It happens all the time, but you’d never notice it.
Scientists have discovered a new automatic eye movement, according to the American Optometric Association.
A team from the University of Tubingen (Germany) describes “a specific eye movement synchronized with blinking that helps the eye reset after twisting to view a rotating object,” the association reports on its website.
The movement “helps reduce eye strain as viewers assess their often dynamic environments.”
Lead author Mohammad Farhan Khazali said: "To discover such a ubiquitous phenomenon in such a well-studied part of the human body was astonishing to us, and we're very grateful to the volunteers who took part in the study."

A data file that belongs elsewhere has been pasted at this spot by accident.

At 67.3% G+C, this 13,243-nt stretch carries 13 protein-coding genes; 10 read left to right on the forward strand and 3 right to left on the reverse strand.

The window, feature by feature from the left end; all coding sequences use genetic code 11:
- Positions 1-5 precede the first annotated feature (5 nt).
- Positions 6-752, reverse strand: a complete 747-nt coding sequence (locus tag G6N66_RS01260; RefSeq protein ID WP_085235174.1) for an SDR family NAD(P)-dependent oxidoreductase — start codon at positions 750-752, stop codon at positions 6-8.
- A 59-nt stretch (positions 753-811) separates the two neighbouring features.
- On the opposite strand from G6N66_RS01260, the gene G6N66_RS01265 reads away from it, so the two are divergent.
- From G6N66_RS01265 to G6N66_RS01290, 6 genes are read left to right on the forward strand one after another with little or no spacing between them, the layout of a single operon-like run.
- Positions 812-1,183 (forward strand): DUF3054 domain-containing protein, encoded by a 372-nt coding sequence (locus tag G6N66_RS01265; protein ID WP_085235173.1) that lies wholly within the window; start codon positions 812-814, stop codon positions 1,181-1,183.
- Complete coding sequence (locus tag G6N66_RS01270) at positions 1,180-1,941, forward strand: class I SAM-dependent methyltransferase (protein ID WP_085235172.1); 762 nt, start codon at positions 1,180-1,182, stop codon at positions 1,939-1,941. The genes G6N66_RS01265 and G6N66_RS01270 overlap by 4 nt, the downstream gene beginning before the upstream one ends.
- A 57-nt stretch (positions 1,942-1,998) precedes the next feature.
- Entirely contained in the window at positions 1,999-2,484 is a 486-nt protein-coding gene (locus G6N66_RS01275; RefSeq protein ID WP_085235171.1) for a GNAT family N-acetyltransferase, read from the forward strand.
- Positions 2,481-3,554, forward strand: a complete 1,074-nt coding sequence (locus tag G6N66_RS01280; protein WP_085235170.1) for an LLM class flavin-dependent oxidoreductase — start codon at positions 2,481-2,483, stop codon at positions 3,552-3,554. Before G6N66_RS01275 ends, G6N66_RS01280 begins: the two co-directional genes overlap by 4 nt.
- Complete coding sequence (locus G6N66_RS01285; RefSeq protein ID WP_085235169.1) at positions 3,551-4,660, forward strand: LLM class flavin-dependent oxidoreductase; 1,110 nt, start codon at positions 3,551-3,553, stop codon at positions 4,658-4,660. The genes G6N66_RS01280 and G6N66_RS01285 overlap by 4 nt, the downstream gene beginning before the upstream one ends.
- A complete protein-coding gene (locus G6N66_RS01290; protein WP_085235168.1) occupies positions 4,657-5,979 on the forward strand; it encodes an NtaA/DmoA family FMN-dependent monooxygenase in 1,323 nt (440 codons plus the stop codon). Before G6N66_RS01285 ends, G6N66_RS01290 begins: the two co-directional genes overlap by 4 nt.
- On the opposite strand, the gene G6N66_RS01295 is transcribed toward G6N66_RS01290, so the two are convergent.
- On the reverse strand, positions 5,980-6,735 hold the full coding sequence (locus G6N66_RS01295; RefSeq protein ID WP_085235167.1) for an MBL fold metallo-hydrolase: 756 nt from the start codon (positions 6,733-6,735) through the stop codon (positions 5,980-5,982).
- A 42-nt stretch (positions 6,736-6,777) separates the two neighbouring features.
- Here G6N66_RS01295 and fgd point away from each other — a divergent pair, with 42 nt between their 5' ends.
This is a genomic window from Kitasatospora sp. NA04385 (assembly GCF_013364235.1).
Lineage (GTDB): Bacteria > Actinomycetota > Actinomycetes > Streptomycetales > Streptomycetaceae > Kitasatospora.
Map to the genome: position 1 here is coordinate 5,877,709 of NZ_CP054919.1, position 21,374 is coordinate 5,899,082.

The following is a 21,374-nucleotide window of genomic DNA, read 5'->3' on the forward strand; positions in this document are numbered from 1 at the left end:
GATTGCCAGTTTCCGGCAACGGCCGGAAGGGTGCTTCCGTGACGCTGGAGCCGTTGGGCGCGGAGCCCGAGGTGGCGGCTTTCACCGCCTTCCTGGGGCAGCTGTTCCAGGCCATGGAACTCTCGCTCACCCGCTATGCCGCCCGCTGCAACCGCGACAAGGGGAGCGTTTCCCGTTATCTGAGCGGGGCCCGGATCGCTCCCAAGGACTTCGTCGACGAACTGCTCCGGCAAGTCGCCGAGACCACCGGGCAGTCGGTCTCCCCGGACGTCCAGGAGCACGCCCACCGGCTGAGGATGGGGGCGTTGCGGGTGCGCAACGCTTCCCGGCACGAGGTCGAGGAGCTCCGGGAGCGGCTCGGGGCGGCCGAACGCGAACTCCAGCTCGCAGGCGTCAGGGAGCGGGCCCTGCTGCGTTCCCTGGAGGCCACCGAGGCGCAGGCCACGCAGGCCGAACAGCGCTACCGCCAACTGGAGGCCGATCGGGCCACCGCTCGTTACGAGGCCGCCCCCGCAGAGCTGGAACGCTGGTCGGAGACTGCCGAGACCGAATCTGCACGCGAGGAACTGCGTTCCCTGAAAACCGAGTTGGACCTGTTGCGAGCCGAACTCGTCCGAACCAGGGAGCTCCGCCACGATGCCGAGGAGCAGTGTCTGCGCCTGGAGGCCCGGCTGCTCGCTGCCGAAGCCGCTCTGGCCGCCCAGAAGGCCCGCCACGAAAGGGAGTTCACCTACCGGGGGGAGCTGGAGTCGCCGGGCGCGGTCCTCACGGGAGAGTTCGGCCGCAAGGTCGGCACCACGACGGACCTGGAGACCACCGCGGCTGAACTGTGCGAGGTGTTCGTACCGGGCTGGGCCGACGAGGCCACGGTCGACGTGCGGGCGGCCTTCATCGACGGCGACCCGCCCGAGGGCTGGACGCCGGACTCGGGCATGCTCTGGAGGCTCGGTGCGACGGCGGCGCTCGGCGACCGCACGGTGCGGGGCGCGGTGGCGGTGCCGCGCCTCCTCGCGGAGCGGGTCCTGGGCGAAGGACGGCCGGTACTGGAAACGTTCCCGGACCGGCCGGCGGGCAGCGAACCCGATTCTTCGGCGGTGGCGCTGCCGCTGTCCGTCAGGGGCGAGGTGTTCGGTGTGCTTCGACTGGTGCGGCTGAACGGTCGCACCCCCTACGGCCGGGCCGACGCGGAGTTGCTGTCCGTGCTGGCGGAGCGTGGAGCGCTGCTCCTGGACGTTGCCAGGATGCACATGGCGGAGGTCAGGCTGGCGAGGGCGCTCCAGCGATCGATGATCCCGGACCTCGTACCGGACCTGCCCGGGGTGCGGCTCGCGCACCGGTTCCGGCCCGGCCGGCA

The research on "blink-associated resetting movement" was published in eLife, a biomedical journal.
A press release posted at eLife explains: “The movement they discovered helps to reset the eye after it twists when viewing a rotating object. It is like avoiding tiny rotations of a camera to stabilise the image we perceive. We don't notice the eye resetting in this way because it happens automatically when we blink.”